Veteran Australian batter David Warner has slammed the constant talks in the media on his retirement from International cricket, calling it sickening ahead of their opening match of the ICC Cricket ODI World Cup. He expressed that he has always tried to do his best for the team across all the formats.
Earlier this year before the World Test Championship final, David Warner spoke about his retirement plan, playing just one more year of international cricket. He also expressed that he might play his final Test against Pakistan in Sydney in 2024. Meanwhile, the T20 World Cup next year is likely to be his last Australia assignment in white-ball cricket.
Since then, there have been constant talks about his retirement in the media. Speaking to Fox Cricket now, the opener said he can’t wait to retire so the media can leave him alone.
“I just can’t wait to finish, and then they’ll have to find someone else’s name to use as clickbait,” Warner told Fox Cricket. It’s incredible. To be honest – if I’m being brutally honest, it’s actually been sickening,” said David Warner.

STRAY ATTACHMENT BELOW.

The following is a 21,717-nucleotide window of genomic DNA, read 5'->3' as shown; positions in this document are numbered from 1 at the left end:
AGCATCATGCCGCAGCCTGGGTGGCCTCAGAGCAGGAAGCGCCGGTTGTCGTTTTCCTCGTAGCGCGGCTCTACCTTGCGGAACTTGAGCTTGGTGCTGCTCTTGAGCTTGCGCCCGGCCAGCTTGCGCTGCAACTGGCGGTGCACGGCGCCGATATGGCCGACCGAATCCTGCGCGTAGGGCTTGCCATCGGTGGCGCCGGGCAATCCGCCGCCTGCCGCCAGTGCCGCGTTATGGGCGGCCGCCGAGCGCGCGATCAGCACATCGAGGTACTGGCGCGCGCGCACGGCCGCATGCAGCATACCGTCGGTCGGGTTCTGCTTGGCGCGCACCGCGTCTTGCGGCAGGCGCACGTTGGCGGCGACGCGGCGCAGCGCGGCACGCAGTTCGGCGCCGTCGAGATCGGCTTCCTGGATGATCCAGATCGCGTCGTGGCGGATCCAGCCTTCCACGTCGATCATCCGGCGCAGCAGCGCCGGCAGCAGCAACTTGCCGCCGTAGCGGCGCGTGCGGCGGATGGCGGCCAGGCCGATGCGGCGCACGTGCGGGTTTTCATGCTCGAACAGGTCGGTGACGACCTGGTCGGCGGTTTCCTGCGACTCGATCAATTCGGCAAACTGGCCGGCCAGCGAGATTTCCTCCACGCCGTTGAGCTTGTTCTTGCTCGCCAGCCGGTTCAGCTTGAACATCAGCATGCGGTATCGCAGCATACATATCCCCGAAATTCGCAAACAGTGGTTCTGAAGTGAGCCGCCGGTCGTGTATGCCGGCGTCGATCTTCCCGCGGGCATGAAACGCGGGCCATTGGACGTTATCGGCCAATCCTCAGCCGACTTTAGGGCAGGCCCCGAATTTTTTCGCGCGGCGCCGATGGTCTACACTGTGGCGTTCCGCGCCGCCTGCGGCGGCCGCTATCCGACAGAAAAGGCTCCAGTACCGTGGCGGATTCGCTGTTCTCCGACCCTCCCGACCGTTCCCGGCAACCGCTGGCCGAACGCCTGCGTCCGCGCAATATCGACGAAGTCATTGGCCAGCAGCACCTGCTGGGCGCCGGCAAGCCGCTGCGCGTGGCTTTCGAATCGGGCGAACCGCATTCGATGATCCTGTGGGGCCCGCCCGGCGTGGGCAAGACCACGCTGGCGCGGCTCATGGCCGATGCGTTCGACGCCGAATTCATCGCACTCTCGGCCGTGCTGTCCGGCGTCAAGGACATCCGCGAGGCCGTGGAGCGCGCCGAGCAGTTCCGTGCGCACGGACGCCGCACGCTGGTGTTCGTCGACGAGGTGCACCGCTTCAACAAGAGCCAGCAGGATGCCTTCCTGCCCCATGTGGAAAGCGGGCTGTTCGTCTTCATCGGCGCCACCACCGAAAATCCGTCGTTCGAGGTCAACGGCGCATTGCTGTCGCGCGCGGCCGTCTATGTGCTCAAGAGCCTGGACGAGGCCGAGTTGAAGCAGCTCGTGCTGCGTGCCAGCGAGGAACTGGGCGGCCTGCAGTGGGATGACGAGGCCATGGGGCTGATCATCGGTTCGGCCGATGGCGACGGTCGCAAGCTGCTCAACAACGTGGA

“And that’s why I always put it back to the team. It’s about the team. It’s not about me and what I’m doing. For me, it’s about going out there and trying to put my best foot forward and playing to the best of my ability to put the team in a good position. That’s why I gave an end date. Because that’s when I’m ending – that’s when I intend to end,” he added.
David Warner hints at moving to commentary after retirement
Australian opener David Warner further hinted that he do part-time commentary for a year, before moving to full-time after retirement. Speaking to Fox Cricket about his plans, David Warner said,
“Look people have already been talking about my retirement, but another 12 months to go and we’ll see how we go from there. Over these next 12 months, I’ll probably do some part-time (commentary) stuff, wherever I’m needed or wherever I’m available I’ll help out as much as I can. For me it’s just about calling the situation as it is, analysing the game and trying and bring my cricketing brain up to the commentary box.”